There’s an abundance of rolling papers on the modern market today – from traditional Zig-Zags to 24 karat gold papers, it can be a daunting task to pick the ‘best’ pack. Ultimately, there is no ‘best’, it all comes down to personal preference. Below, we break down the major types of paper materials to help you identify the paper that meets your joint rolling and smoking preferences.
The major factors to consider when evaluating potential papers include rolling difficulty, burn rate, smoke-ability, taste, and environmental impact.
The very first rolling papers were likely made using wood pulp – the same material as printer paper and cigarettes. They are arguably the easiest papers to use when learning to roll a joint and certainly the most common, you can find them anywhere. They stay lit through a storm and maintain a medium to fast burn rate. Unfortunately, they are usually the worst tasting paper variety with the most noticeable aftertaste. This subsequently means they produce the most ash, burning less cleanly and contaminating your smoke. They are the lowest quality papers from an environmental and personal health perspective.
Traditional wood pulp papers can be 100% wood pulp or partially blended with flax – a quick Google will tell you the composition of nearly any brand. Wood pulp papers are either bleached with calcium carbonate or chlorine (they will appear white) or unbleached (brown or translucent). As a general rule of thumb, the less processed the papers are, the less you notice that unnatural, burnt-paper-taste. You can find wood pulp papers in a variety of thicknesses and flavors.
Hemp papers are typically made from 100% hemp fiber and most are unbleached. Hemp papers can be found in a variety of thicknesses, but as a general rule of thumb, they have a thicker, more texturized feel than rice papers. The texturized feel of hemp papers provides good grip and makes for relatively easy joint rolling. Hemp stays lit better than rice paper and adds a mild, pleasant, taste some may describe as sweet or musky. As a bonus, hemp rolling papers are the most environmentally conscious option.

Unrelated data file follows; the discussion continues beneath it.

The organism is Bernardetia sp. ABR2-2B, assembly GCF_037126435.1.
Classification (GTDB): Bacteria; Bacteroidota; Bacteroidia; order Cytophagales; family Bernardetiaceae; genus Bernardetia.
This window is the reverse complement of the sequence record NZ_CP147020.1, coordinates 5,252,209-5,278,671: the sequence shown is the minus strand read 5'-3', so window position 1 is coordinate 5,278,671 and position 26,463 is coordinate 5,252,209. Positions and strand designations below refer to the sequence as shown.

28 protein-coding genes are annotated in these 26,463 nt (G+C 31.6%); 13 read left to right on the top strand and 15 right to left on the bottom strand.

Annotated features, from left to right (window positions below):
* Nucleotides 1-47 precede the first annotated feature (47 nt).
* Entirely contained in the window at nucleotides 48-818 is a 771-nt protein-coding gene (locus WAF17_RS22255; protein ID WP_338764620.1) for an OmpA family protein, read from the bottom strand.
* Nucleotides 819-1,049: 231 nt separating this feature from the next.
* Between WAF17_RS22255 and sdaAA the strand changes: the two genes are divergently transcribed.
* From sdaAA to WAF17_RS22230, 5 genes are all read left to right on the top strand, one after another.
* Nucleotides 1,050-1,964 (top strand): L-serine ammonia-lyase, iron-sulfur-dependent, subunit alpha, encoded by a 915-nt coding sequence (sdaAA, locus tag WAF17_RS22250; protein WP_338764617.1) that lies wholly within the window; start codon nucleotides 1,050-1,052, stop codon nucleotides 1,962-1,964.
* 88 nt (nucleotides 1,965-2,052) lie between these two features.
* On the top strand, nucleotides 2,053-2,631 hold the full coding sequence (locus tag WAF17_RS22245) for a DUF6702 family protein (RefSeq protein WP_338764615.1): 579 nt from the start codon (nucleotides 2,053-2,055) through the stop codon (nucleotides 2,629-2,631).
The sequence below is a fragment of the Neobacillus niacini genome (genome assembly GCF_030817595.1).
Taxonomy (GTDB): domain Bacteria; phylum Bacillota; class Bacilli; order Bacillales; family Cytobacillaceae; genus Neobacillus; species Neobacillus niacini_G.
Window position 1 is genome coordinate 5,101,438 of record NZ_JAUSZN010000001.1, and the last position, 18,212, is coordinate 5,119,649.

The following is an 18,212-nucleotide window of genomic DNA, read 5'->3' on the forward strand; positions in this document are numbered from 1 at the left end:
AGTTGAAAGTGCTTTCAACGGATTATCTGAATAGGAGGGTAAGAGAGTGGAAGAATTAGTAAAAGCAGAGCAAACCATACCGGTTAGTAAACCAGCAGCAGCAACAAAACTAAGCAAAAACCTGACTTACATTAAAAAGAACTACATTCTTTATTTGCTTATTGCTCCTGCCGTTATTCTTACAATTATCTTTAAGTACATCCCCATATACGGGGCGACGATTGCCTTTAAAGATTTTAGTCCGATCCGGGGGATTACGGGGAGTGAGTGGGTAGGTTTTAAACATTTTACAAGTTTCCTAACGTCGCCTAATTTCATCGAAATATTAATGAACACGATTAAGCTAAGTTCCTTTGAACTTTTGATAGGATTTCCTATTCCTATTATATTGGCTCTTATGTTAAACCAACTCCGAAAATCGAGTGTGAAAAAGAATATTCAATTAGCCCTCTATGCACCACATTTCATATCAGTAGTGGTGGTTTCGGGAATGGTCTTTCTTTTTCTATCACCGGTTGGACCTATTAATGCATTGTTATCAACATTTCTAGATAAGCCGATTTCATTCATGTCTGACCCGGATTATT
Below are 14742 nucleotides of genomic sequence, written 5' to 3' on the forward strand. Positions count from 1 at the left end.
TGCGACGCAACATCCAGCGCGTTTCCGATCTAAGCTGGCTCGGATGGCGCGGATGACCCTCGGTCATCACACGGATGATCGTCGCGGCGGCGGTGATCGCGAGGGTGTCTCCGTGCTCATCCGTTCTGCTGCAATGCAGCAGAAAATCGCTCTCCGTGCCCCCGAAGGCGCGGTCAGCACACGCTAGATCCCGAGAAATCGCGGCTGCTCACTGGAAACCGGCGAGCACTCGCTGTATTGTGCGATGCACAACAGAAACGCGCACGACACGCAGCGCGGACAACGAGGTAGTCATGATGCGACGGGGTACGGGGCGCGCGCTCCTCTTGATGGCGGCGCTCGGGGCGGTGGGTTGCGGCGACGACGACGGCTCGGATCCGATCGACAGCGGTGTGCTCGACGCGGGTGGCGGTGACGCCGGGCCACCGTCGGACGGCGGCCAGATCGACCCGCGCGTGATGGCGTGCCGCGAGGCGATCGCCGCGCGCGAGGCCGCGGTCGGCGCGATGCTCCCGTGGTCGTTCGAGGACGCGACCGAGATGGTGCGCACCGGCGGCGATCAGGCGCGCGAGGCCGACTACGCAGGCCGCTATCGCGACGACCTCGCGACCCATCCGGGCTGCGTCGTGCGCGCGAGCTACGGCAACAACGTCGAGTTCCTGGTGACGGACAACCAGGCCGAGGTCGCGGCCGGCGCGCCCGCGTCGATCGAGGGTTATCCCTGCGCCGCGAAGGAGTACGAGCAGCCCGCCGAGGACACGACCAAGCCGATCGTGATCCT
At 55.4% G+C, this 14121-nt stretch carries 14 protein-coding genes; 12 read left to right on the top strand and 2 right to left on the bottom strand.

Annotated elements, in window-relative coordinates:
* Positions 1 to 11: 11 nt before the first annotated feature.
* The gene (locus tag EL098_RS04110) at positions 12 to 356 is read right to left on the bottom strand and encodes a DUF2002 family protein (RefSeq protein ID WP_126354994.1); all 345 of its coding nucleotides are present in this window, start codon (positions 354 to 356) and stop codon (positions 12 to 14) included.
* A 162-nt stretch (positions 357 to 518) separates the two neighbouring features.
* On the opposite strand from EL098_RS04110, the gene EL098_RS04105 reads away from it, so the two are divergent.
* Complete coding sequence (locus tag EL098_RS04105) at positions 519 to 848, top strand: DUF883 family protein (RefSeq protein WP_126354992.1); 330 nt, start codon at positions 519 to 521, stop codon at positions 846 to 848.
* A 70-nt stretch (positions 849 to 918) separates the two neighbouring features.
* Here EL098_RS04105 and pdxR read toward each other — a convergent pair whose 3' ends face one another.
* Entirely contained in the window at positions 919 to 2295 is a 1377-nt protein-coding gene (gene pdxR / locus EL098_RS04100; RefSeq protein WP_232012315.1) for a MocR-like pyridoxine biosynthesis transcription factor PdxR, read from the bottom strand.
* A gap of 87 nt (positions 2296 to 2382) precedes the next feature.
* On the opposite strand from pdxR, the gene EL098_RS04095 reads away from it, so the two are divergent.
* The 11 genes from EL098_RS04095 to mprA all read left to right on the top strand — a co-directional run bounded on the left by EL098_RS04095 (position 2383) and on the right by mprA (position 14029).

Rice paper is made with processed rice and can include other additives such as sugar and flax. Rice is the thinnest of the major paper types, and therefore results in the least noticeable taste and the slowest burn. The thin, smooth texture of rice papers can make them a challenge to roll joints with, but the reward is a slow burning paper with little to no taste. On the downside, it may go out if not constantly smoked.
While we have covered the most common rolling paper materials, there are other novelty rolling papers as well. Some incorporate gold flakes while others are infused with artificial flavors. There are also transparent rolling papers made of cellulose. While these papers are fun on occasion, we don’t recommend them for the everyday smoker. We can help you roll slower burning joints by flipping the paper inside out, perfect your style with cone vs pinner tips, increase the potency of your joints by adding cannabis concentrates to create what’s known as a twax joint. Twaxing comes in handy when you need to share a small joint with a lot of people. By adding some BHO or even kief from your grinder, you can boost its potency and increase the joints share-ability. If you don’t have access to concentrates, you can even make your own dabs at home!
Protect Your Rolling Papers
Once you have found your favorite rolling papers, be sure to protect them and the rest of your supplies in the smell-proof Safety Case. Its smell-proof design keeps your stash a secret, and secures all your key rolling components.